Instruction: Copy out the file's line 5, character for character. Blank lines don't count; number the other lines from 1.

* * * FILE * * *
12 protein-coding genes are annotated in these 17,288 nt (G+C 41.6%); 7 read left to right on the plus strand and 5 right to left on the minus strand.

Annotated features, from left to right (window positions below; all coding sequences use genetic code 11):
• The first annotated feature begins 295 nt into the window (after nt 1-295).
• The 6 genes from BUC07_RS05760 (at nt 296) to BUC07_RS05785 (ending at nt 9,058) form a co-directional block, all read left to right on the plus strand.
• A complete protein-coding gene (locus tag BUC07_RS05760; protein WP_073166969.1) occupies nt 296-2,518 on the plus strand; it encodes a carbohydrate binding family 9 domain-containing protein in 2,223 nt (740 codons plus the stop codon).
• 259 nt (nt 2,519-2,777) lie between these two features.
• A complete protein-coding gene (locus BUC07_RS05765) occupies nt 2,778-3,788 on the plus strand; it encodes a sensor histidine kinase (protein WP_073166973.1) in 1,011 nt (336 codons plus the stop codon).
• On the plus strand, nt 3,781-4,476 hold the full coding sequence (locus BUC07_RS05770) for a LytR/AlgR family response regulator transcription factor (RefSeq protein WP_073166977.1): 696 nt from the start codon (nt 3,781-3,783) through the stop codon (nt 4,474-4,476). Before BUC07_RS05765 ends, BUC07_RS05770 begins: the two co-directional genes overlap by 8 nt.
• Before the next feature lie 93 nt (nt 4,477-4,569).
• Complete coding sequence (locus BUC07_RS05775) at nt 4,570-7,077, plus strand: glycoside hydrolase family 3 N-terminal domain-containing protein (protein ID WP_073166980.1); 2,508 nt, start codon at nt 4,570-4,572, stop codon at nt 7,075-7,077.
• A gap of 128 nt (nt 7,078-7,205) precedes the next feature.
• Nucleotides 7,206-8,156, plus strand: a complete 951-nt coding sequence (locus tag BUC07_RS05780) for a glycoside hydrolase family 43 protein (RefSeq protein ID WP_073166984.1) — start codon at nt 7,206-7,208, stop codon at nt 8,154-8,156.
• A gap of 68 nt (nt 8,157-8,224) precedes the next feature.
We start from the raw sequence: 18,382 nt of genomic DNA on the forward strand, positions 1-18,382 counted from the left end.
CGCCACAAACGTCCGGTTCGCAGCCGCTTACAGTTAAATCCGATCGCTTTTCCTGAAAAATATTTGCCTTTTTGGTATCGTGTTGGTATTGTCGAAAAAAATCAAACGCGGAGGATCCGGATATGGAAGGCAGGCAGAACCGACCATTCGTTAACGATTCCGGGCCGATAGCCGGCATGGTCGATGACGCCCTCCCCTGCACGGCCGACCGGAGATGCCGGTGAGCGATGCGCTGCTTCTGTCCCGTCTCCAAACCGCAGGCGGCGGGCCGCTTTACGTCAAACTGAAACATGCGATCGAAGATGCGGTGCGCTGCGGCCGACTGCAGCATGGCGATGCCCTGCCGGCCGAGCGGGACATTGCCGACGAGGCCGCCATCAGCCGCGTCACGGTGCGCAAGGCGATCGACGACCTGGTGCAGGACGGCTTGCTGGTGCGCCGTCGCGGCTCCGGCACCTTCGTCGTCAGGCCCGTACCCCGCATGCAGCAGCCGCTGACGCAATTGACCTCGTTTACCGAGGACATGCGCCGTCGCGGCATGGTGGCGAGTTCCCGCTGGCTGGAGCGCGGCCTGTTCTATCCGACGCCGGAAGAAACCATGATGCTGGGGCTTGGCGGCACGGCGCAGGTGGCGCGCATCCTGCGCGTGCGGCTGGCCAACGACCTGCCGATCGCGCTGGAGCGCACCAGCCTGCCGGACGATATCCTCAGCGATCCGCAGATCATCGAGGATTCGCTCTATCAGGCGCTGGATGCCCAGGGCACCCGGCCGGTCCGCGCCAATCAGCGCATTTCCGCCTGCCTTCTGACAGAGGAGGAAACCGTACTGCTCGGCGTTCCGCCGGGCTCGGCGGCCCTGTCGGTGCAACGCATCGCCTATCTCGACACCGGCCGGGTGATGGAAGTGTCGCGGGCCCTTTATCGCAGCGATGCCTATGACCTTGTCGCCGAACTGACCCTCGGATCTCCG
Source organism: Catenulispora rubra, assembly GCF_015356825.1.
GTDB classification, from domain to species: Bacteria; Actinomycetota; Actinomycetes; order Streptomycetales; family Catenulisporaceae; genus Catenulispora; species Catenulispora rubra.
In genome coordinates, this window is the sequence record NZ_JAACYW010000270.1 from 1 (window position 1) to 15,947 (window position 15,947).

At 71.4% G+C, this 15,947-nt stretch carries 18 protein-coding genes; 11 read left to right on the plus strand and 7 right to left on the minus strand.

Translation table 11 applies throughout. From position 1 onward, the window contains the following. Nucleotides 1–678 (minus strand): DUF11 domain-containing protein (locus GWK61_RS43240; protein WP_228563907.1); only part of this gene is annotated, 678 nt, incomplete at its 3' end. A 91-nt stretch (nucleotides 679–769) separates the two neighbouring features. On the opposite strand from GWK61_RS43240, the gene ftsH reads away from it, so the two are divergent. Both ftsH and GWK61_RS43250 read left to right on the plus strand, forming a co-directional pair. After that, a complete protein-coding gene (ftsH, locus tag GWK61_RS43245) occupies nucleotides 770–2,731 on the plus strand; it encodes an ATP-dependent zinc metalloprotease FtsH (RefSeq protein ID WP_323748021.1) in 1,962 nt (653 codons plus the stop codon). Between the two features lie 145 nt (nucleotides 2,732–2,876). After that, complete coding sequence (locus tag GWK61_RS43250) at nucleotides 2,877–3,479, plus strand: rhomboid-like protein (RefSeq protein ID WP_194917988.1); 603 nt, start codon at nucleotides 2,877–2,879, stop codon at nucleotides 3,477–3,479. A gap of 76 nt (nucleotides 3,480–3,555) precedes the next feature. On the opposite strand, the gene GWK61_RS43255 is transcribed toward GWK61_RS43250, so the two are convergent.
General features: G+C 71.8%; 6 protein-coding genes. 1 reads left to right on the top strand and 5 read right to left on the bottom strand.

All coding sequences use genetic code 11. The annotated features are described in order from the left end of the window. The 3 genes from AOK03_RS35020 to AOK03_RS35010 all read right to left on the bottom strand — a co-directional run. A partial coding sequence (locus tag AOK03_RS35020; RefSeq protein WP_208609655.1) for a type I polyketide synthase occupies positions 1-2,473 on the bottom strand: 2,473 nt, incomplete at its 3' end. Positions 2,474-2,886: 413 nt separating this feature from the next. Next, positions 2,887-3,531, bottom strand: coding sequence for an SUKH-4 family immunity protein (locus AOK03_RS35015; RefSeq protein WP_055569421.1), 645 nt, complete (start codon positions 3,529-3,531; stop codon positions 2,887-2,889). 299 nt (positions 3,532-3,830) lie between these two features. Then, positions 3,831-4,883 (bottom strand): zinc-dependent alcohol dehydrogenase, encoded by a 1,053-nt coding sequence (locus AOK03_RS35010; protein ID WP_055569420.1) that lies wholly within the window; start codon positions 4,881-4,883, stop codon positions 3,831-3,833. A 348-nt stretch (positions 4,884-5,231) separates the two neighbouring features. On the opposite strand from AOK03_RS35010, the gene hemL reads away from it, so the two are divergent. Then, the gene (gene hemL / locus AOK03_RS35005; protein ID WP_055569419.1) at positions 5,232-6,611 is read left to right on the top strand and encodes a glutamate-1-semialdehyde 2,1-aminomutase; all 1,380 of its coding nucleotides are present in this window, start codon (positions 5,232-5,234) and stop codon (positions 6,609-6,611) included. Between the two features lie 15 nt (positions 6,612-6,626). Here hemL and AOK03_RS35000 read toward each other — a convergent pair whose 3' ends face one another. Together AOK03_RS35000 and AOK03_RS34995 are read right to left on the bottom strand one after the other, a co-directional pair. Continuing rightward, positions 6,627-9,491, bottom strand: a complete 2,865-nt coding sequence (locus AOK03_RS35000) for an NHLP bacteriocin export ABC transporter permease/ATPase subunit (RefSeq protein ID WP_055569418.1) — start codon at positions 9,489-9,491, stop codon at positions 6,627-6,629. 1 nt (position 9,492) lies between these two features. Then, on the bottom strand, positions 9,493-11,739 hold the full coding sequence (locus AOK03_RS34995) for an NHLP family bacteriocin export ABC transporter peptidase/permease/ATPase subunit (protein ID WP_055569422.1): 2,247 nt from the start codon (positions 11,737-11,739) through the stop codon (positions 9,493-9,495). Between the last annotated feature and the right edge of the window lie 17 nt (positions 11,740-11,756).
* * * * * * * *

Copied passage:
• A complete protein-coding gene (locus tag BUC07_RS05760; protein WP_073166969.1) occupies nt 296-2,518 on the plus strand; it encodes a carbohydrate binding family 9 domain-containing protein in 2,223 nt (740 codons plus the stop codon).